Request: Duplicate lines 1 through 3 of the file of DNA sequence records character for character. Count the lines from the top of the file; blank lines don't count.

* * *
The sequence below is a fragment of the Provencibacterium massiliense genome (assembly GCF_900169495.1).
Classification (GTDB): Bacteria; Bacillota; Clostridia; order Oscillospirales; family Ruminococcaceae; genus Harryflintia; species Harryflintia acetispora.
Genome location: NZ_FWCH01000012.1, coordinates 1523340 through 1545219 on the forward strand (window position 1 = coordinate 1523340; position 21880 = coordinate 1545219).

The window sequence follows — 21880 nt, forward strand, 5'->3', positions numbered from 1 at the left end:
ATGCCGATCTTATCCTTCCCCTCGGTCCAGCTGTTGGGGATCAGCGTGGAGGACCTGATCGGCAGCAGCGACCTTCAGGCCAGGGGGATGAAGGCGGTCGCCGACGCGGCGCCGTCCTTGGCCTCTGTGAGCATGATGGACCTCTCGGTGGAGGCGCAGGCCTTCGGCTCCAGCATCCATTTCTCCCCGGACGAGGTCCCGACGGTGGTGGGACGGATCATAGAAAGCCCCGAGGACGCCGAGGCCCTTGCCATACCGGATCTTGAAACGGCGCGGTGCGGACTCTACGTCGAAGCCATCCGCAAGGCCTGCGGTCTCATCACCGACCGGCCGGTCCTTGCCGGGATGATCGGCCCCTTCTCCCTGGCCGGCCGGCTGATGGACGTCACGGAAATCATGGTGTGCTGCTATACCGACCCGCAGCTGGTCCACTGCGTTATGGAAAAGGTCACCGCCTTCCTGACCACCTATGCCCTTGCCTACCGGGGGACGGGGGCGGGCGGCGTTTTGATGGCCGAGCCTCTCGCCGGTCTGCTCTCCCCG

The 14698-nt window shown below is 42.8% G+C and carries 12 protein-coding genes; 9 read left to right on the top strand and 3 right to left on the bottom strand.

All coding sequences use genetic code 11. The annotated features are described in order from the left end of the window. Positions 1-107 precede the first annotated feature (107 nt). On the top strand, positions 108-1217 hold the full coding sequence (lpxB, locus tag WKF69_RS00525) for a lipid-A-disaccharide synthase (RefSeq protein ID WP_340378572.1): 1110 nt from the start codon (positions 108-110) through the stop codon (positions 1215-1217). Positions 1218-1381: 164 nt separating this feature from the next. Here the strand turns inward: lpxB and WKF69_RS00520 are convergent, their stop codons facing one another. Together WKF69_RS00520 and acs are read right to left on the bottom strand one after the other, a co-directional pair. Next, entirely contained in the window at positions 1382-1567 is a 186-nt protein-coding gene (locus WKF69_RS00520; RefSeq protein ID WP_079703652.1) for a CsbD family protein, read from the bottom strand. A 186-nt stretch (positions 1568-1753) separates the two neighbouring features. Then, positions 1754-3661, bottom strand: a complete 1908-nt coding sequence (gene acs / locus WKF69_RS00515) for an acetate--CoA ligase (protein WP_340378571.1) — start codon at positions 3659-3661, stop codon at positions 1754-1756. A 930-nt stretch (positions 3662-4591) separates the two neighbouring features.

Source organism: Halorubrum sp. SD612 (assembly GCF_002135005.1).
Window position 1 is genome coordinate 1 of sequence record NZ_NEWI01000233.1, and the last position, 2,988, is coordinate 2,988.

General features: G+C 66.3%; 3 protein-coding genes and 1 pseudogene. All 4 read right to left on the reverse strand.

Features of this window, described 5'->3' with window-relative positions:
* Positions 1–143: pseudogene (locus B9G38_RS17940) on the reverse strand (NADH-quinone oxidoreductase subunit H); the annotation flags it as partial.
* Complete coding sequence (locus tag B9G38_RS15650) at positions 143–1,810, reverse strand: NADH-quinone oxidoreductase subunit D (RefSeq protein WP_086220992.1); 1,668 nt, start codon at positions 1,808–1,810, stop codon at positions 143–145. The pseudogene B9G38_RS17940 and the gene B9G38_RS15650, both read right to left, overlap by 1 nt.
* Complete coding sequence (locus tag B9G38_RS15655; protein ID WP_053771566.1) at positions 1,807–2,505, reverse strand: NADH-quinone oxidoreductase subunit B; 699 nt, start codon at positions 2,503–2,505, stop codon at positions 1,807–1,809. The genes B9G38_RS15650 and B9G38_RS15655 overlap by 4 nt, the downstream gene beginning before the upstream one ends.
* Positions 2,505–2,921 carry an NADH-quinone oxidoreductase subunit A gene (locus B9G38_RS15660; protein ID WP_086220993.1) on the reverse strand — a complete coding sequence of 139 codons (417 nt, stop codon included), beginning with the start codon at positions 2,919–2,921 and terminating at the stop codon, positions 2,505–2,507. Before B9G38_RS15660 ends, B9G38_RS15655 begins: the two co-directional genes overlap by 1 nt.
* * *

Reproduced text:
The sequence below is a fragment of the Provencibacterium massiliense genome (assembly GCF_900169495.1).
Classification (GTDB): Bacteria; Bacillota; Clostridia; order Oscillospirales; family Ruminococcaceae; genus Harryflintia; species Harryflintia acetispora.
Genome location: NZ_FWCH01000012.1, coordinates 1523340 through 1545219 on the forward strand (window position 1 = coordinate 1523340; position 21880 = coordinate 1545219).